Created: Fri, 27 Sep 2013 09:45:00 EST
Updated: Fri, 27 Sep 2013 10:13:28 EST
For 8-year-old Emma Clare Gunnoe Friday evening was an overwhelming experience. Walking into her newly remodeled bedroom, television cameras capturing the moment.
The changes are easy to see, but hard to describe with Pink walls, new furniture, repaired ceiling, and a mounted TV.
"pretty ... room ... beautiful," Emma Clare said, still clinging onto her father Dion.
Emma Clare's mother Joy lost a four year battle with breast cancer in March. The Gunnoes were adopted by non-profit group United In Pink soon after Joy Gunnoe's diagnosis. The group, comprised mostly of breast cancer survivors, works to support families dealing with breast cancer any way it can, whether it be sending kids to summer camp, buying groceries, or remaking a bedroom.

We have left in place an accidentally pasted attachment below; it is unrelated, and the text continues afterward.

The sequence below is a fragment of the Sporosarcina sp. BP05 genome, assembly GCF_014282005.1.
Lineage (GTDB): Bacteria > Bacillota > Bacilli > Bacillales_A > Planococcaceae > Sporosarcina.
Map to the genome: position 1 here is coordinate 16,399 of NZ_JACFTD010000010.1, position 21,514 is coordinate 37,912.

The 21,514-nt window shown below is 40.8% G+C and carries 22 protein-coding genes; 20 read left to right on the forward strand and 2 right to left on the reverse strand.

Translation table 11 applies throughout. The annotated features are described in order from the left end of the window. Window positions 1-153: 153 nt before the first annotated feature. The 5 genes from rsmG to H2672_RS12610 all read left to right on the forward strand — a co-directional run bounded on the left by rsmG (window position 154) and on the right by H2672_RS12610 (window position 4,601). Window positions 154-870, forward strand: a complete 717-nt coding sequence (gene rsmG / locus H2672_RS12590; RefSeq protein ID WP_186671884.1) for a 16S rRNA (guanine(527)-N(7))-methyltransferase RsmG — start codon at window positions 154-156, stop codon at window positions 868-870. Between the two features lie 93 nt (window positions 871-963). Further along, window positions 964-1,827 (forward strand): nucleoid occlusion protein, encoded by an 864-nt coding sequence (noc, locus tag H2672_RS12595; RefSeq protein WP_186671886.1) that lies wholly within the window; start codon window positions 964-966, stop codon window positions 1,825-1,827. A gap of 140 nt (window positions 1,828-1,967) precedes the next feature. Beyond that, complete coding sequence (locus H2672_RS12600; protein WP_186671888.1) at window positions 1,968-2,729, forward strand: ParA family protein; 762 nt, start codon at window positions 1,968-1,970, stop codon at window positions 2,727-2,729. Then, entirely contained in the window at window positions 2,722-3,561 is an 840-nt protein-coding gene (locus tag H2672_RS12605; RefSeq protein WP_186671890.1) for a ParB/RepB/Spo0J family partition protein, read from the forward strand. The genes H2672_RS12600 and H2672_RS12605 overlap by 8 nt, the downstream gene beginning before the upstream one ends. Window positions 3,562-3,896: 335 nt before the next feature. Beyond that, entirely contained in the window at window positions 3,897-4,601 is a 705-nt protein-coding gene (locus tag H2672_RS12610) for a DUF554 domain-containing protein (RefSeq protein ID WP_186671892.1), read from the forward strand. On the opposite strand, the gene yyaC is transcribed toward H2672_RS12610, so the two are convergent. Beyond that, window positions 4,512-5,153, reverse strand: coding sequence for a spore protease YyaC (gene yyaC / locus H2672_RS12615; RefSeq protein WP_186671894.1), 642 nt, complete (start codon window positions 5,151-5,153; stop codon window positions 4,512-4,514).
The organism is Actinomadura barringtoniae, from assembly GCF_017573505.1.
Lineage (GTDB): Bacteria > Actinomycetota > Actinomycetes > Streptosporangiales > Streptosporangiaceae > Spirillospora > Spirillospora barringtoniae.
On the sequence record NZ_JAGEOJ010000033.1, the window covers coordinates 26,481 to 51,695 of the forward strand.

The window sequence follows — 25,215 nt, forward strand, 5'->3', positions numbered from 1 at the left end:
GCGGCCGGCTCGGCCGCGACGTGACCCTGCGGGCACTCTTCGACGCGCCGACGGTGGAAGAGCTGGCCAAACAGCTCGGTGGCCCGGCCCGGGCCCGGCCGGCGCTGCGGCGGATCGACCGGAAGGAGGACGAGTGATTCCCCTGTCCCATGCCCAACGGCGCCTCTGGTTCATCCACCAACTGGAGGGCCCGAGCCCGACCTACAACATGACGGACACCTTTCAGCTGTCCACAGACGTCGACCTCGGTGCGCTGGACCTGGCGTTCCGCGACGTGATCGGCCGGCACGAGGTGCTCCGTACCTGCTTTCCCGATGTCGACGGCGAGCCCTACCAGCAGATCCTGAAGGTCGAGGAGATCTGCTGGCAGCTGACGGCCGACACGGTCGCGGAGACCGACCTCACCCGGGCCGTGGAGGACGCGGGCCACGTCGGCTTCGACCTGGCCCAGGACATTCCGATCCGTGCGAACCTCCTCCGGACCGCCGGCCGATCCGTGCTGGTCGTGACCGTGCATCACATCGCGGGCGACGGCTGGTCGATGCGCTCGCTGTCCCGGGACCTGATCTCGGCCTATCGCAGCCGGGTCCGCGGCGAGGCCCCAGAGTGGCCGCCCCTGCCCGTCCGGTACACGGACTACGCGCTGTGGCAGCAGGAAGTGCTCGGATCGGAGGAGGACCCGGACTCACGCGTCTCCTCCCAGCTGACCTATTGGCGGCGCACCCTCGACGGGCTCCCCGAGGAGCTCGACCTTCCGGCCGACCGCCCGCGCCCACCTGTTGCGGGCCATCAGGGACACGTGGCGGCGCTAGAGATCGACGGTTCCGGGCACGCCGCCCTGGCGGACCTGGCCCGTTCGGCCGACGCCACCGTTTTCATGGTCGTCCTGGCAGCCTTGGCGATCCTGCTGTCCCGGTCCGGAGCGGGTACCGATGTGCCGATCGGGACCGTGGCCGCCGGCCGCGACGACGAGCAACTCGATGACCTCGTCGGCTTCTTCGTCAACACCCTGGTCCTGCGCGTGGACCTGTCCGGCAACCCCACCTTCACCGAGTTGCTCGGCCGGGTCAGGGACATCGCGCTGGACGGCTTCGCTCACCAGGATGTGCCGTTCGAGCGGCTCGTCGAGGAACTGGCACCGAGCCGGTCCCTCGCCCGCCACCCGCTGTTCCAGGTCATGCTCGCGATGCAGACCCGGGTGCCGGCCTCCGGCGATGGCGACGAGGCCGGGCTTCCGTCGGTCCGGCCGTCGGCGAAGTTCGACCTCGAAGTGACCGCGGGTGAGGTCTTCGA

"With United in Pink, and the volunteers they have, that have come forward, and in the past with the camps and stuff, they do more stuff than you can think of, there is endless possibilities," said Dion Gunnoe.
United In Pink Executive Director Laura Paxton says this is the group's first room makeover. The project took more than 100 hours and $10,000 to complete but Paxton says it was well worth it.
"To know that your making a difference in someone's life, you can't put a price tag on that ... We kind of live by this stance that you do what you wish someone would do for you," Paxton said.
Paxton says Emma Clare has been through a lot. Serving as a caretaker for her ailing mother, Emma Clare slept in the living room with her for the past four years.
"She's going to open those doors and begin to start a new journey in her life as an 8-year-old, and not be a care giver now, but to be a little girl and just share all that she's learned over these past four years and bless many others through what she's been through," Paxton said.
Paxton says United In Pink serves more than 70 families in 14 counties in Middle Georgia. To learn more about the group you can visit www.unitedinpink.org